The past few years have been an interesting time for fan conventions, as organizers have to confront social issues that they may not have considered in years past. Conventions including Heroes Con and Emerald City Comic Con have taken a head-on approach to harassment and gender discrimination. DragonCon wisely cut ties with a founder in the wake of a child molestatiion case. And the list goes on.

But many of those have been cases of conventions dealing with direct internal challenges. This week, Gen Con, the largest tabletop gaming convention in North America, took the fight to the state government of Indiana, threatening to leave the Hoosier State if Gov. Mick Pence signs into law a bill that would facilitate discrimination against gay people.

The so-called "religious freedom" bill, passed in the Indiana House of Representatives Tuesday, would give business owners free rein to refuse to provide services to anyone if they claim doing so would go against their religion. That could mean a baker could refuse to make a cake for a gay couple's wedding, for example.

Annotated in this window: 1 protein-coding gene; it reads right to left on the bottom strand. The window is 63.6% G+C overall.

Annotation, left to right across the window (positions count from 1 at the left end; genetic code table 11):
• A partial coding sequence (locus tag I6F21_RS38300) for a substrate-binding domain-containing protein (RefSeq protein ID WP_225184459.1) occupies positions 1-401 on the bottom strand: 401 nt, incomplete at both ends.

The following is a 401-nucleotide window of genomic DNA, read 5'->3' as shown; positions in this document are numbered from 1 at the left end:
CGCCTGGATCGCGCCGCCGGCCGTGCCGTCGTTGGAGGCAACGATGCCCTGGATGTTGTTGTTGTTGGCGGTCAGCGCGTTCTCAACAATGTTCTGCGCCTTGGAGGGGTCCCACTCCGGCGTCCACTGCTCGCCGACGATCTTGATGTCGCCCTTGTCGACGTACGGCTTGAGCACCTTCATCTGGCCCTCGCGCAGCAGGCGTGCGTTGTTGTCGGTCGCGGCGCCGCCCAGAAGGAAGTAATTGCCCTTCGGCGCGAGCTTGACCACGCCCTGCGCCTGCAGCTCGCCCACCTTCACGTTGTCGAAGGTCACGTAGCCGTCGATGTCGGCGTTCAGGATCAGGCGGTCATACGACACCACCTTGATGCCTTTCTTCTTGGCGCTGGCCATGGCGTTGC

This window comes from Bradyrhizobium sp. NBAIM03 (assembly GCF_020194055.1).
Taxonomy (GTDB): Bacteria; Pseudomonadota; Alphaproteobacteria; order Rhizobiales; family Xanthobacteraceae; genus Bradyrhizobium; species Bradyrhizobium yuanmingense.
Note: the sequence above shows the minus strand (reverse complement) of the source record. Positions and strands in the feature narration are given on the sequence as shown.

Gen Con CEO and owner Adrian Swartout sent a letter to Pence on Monday in which she said the state will stand to lose the $50 million the convention brings to the city of Indianapolis each year if the bill becomes law.

She wrote:


Legislation that could allow for refusal of service or discrimination against our attendees will have a direct negative impact on the state's economy, and will factor into our decision-making on hosting the convention in the state of Indiana in future years.

We ask that you please reconsider your support of SB 101.


According to organizers, Gen Con drew more than 56,000 attendees from all 50 states and from 40 different countries in 2014.